Evolutionary Biology of the Bivalvia
Edited by E.M. Harper, J.D.  Taylor, and J.A. Crame

Geological Society Special Publication 177
The Geological Society,
London, 2000, 494 p,
ISBN 1-86239-076-2, $165.00 (list price); $73.00/$98.00
(GSL/AAPG member prices).

Evolutionary Biology of the Bivalvia is a fascinating collection of 32 well written papers, selected from those presented at the international conference on the Biology and Evolution of the Bivalvia, held in Cambridge, England, September 1999.

The following quote from the preface best summarizes the scope and intent of the book.

The long history of both zoological and palaeontological research on the bivalves has revealed a startling degree of convergence and parallel evolution which has hampered the interpretation of their evolutionary history. However new discoveries and developments make it timely for a new concerted effort to integrate zoological and palaeontological techniques to improve comprehension of the evolutionary history of the class.

The editors provide an excellent overview, setting the context for and summarizing the 31 papers that follow. Systematic relationships within the class are examined from the highest to lowest ranks and new insights into the evolutionary radiation of the class from its first appearance in the Cambrian to the present are documented and discussed.  Not surprisingly, there is a strong emphasis on cladistic analysis of data sets derived from a wide range of morphologic and/or molecular studies. Consistent with the aims of the editors, the papers in this volume include a diverse range of techniques to gather these data sets. An exceptionally wide range of techniques is used including study of 18S rDNA, cytochrome c oxidase subunit I DNA (COI), skeletal morphology, shell structure, sperm ultrastructure, functional anatomy of gill structures, pallial eyes, digestive systems, ligament growth patterns, larval shell characters, and Fourier shape analysis.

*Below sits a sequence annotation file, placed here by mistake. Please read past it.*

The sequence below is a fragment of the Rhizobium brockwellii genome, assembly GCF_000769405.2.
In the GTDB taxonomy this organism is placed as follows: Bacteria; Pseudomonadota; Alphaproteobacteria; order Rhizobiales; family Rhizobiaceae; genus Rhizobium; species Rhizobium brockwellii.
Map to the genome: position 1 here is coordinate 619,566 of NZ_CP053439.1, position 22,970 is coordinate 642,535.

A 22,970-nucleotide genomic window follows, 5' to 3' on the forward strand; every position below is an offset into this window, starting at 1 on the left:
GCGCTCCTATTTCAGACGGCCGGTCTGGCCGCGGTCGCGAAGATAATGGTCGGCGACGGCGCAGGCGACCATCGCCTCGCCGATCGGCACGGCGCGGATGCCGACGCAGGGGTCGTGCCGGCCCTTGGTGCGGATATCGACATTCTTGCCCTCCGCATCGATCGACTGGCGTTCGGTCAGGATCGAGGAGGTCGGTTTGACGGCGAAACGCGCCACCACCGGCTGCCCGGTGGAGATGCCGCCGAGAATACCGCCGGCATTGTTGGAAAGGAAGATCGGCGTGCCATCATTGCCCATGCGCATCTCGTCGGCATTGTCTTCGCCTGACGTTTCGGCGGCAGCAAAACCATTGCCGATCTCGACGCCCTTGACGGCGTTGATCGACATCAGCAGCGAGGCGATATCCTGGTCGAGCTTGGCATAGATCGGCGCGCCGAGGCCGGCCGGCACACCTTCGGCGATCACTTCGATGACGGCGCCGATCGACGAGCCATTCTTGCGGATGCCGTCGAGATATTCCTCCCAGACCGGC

Re-examination of a number of the accepted familial and suprafamilial taxa has shown them to be diphyletic or polyphyletic. For example, Harper et al. examine the Anomalodesmata using cladistic analysis of both hard and soft part morphologic characters and show the carnivorous members of the subclass to be strongly diphyletic. They also concluded that convergence in the subclass is so strong that extinct groups are unlikely to be placed in reliable systematic positions based on skeletal morphologic characters. Bogan and Hoeh examined the cemented unionoid family Etheriidae using COI DNA and concluded that it is diphyletic, recognizing two groups that are readily accommodated within the Families Mycetopodidae and Unionidae. This is probably not such a surprising result considering the number of bivalve families that have independently evolved cemented forms. However, there had been considerable disagreement among earlier researchers regarding the monophyletic nature of this “family”. Healy et al. concluded that the Mytiloidea should probably be removed from the Pteriomorphia based on a study of sperm ultrastructure. Even more surprising was their discovery that the Arcoidea and Limopsoidea, generally assumed to be closely related and grouped together in the Arcoida, differ markedly in these characters. Using the same technique Keys and Healy provided support for recent work which has relegated the giant clams to a monophyletic subfamily (Tridacninae) of the Cardiidae.